If loving your body seems completely out of reach, you might want to try a more neutral approach.
Body love – it’s something that we all aspire to. Women are consistently told that we should love our bodies.
But instead of actually doing that, we use it as evidence of one more way in which we’re not doing ‘being a woman’ good enough. We use the fact that we dislike our bodies (and we shouldn’t) as further evidence of why we suck.
Although loving our bodies is for sure something that we can aspire to, for many of us, it feels unattainable. Like – how do you even DO that?
If this is you, you’re going to want to tune in because in this episode, we’re addressing body neutrality, which may feel more realistic for you.
If you want to take the work we’re doing here on the podcast and go even deeper, you need to join the Feel Good Sisterhood - my group coaching program for women in midlife who are done with dieting, but still want to feel good! The Feel Good Sisterhood is open for enrollment, so click here to discover if group coaching is a right fit for you and your goals.
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What you’ll Learn from this Episode
- How Body Neutrality differs from Body Love or Body Positivity – and how it might be more available to you.
- Why we tend to not love our bodies, and how we can unlearn that behavior.
- The process that you could take to become more neutral in how you think about your body.
Listen to the Full Episode:
Featured on the Show:
- Done with Dieting Podcast Episode #24: Why Affirmations are BS
- Done with Dieting Podcast Episode #7: What’s it mean to listen to your body?
- The Feel Good Sisterhood
- Work with Elizabeth – Private Coaching
Full Episode Transcript:
When we think about body positivity or body love, I think we all have images where we are just going to be naked in front of the mirror and we’re going to be like, “oh my God, my body is amazing.” That all of a sudden, we’re just going to want to run through fields of daisies, with unicorns, and rainbows, and life is going to be perfect.
And for so many of us, that just seems so out of the realm of possibility. Like, how do I even get there? Well, today on today’s episode, what I want to introduce to you is something called body neutrality.
And when we talk about body neutrality, we’re talking about how to move through body neutrality in order to get to body positivity. But for many of us, we may just hang out in body neutrality. Because it’s actually a pretty comfortable place to live.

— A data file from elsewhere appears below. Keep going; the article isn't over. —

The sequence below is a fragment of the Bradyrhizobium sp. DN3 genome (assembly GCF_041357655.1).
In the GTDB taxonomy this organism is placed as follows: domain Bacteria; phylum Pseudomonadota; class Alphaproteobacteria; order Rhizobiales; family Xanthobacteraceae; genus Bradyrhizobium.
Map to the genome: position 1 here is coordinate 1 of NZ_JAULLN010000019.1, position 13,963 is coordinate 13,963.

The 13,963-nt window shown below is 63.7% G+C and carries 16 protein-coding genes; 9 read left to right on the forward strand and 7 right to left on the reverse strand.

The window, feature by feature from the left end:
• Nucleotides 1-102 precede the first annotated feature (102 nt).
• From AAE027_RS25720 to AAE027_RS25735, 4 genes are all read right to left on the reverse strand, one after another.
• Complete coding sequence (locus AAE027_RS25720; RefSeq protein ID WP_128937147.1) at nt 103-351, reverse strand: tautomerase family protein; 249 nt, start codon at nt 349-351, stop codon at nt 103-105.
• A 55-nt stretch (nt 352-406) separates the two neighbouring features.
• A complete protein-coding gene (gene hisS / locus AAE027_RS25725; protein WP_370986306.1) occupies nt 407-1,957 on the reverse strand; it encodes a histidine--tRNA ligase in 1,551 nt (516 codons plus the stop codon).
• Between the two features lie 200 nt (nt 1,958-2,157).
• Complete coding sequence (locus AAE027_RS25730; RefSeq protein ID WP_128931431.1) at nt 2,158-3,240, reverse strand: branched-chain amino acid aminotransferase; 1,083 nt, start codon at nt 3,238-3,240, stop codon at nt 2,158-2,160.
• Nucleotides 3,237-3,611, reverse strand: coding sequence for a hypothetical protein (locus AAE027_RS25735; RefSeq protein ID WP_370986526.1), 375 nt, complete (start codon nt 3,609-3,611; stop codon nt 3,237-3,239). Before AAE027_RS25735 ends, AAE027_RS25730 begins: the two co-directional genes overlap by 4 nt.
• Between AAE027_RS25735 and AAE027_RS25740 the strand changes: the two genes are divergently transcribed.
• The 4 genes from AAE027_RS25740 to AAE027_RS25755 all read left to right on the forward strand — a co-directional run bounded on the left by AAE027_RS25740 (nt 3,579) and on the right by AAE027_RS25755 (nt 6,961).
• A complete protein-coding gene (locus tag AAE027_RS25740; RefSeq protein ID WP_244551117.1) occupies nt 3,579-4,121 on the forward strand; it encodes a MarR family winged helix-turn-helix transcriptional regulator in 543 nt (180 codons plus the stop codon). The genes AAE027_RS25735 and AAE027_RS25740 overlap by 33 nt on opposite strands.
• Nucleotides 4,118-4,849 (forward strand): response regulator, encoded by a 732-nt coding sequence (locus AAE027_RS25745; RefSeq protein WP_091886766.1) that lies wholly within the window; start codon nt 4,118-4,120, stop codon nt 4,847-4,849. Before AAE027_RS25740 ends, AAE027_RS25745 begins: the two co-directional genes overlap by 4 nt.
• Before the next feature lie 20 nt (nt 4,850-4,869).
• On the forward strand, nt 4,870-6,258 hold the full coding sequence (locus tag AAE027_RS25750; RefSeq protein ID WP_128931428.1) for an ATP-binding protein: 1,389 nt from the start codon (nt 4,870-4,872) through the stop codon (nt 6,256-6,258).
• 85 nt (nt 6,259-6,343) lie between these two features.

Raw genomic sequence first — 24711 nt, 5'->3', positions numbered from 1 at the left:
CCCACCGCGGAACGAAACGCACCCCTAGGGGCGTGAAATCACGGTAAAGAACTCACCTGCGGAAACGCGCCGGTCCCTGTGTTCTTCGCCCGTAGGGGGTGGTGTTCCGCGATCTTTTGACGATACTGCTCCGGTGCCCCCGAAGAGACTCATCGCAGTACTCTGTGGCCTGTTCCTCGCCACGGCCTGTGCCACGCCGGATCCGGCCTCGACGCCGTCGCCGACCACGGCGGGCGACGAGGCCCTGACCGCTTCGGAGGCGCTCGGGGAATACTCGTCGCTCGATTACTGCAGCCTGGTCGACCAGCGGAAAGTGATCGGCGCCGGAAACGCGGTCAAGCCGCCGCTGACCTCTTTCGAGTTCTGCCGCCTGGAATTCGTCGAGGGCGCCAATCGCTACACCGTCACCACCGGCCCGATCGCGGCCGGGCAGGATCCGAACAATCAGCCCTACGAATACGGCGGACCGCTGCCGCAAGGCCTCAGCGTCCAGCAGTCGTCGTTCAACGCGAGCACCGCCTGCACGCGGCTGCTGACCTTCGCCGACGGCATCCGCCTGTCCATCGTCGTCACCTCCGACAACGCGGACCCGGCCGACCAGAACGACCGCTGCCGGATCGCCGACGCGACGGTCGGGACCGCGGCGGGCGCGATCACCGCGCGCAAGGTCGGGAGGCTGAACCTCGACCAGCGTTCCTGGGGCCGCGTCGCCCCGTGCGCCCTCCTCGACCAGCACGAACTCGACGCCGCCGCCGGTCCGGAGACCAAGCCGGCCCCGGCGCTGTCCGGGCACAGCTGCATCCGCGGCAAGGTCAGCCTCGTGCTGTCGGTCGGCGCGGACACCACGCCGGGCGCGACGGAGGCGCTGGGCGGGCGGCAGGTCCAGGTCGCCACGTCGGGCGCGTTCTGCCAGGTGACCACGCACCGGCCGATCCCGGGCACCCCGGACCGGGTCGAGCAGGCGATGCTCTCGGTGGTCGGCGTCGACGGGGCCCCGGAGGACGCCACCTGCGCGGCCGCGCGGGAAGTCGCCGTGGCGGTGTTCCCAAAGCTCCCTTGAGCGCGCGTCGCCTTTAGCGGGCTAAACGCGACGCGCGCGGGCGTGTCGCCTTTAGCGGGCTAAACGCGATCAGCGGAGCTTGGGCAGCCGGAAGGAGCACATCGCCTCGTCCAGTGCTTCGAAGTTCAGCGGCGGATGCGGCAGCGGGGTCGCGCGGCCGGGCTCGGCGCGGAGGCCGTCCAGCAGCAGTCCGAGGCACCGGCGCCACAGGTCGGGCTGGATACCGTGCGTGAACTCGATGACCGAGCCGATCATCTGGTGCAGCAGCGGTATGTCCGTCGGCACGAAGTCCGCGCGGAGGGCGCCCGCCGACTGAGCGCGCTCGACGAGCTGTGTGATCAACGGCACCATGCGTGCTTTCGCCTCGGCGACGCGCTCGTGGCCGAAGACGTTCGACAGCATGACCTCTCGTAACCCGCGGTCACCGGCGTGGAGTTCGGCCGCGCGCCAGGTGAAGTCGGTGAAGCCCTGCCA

So, tune in and listen up.
You are listening to the done with dieting podcast. The podcast for women in midlife, who are done with dieting, but still want to lose weight and feel good in your clothes.
You know that diets don’t work long term. But you feel like there’s this secret that everyone else knows that you just haven’t figured it out yet.
I am your host, Elizabeth Sherman. And I’ve helped hundreds of women get off the diet roller coaster, change their relationship with food, exercise, and their bodies.
Through this podcast, my goal is to help you too.
Welcome. Let’s get started.
Hey everyone, welcome to our episode today, episode number 76. I can’t believe that I’ve done 76 episodes. This is incredible.
And today, we are tackling a really big topic, which is body neutrality, and body love, and body positivity. Now, unless you’ve been living under a rock, you’ve probably been hearing a lot about body positivity. And what I find for many of the women that I talk to is that we are of the age where we’re like, “oh, body positivity is fantastic.” For other people, right?
Like we think that everyone should love their body, but yet there’s something in our heads that’s like, “yeah, but that doesn’t really apply to me.” My body is the one body in this world that really should be different. We think that our bodies are shameful, but everyone else’s body is perfectly fine. Like we don’t have a problem with other people being overweight, or we’re looking different, or having different needs than ours.
But once we have an injury or once we gain weight, “gosh, this freaking body, why can’t this body do what it’s supposed to do. I gave you a vegetable yesterday, why aren’t you skinny? Right? We do that to ourselves.
What I want to do is I want to start out by talking about a few different definitions. So, what are all of these terms? You may feel familiar with them already, or you may have a little bit of confusion, like thinking that they’re all kind of the same thing. And so, I want to start out with some terms.
And the terms are body image, body positive, and then what we want to really talk about today is what’s called body neutrality. And so, when we think about body positive, we’re really thinking about body image. How we look, how we appear to other people or to ourselves. How we look in the mirror.